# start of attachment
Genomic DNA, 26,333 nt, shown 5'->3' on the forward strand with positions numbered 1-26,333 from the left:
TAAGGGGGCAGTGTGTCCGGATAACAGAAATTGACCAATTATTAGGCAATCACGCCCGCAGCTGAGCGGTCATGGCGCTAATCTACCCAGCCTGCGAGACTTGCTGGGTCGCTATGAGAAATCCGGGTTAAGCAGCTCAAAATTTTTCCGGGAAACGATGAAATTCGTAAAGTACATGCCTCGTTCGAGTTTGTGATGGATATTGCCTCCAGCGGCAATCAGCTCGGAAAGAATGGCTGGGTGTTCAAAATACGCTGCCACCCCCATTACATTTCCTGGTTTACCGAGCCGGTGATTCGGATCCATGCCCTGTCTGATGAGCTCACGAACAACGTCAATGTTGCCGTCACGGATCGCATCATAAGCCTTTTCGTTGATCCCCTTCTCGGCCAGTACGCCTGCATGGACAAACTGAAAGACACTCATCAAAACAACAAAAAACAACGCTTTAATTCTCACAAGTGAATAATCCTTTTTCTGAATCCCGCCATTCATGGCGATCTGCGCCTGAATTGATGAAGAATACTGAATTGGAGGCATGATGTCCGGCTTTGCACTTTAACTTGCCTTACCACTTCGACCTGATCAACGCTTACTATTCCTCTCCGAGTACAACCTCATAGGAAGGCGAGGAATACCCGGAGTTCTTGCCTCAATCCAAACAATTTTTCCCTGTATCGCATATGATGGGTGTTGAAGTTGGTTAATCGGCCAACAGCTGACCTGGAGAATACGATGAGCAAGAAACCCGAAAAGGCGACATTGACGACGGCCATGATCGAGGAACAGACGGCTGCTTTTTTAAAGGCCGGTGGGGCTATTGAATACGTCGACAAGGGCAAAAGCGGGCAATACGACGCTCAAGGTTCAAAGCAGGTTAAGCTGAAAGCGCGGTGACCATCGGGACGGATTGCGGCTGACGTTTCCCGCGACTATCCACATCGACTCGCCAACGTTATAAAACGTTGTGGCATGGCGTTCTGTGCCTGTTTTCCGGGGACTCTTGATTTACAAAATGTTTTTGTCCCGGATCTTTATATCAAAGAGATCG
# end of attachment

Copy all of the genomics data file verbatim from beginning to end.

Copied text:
Genomic DNA, 26,333 nt, shown 5'->3' on the forward strand with positions numbered 1-26,333 from the left:
TAAGGGGGCAGTGTGTCCGGATAACAGAAATTGACCAATTATTAGGCAATCACGCCCGCAGCTGAGCGGTCATGGCGCTAATCTACCCAGCCTGCGAGACTTGCTGGGTCGCTATGAGAAATCCGGGTTAAGCAGCTCAAAATTTTTCCGGGAAACGATGAAATTCGTAAAGTACATGCCTCGTTCGAGTTTGTGATGGATATTGCCTCCAGCGGCAATCAGCTCGGAAAGAATGGCTGGGTGTTCAAAATACGCTGCCACCCCCATTACATTTCCTGGTTTACCGAGCCGGTGATTCGGATCCATGCCCTGTCTGATGAGCTCACGAACAACGTCAATGTTGCCGTCACGGATCGCATCATAAGCCTTTTCGTTGATCCCCTTCTCGGCCAGTACGCCTGCATGGACAAACTGAAAGACACTCATCAAAACAACAAAAAACAACGCTTTAATTCTCACAAGTGAATAATCCTTTTTCTGAATCCCGCCATTCATGGCGATCTGCGCCTGAATTGATGAAGAATACTGAATTGGAGGCATGATGTCCGGCTTTGCACTTTAACTTGCCTTACCACTTCGACCTGATCAACGCTTACTATTCCTCTCCGAGTACAACCTCATAGGAAGGCGAGGAATACCCGGAGTTCTTGCCTCAATCCAAACAATTTTTCCCTGTATCGCATATGATGGGTGTTGAAGTTGGTTAATCGGCCAACAGCTGACCTGGAGAATACGATGAGCAAGAAACCCGAAAAGGCGACATTGACGACGGCCATGATCGAGGAACAGACGGCTGCTTTTTTAAAGGCCGGTGGGGCTATTGAATACGTCGACAAGGGCAAAAGCGGGCAATACGACGCTCAAGGTTCAAAGCAGGTTAAGCTGAAAGCGCGGTGACCATCGGGACGGATTGCGGCTGACGTTTCCCGCGACTATCCACATCGACTCGCCAACGTTATAAAACGTTGTGGCATGGCGTTCTGTGCCTGTTTTCCGGGGACTCTTGATTTACAAAATGTTTTTGTCCCGGATCTTTATATCAAAGAGATCG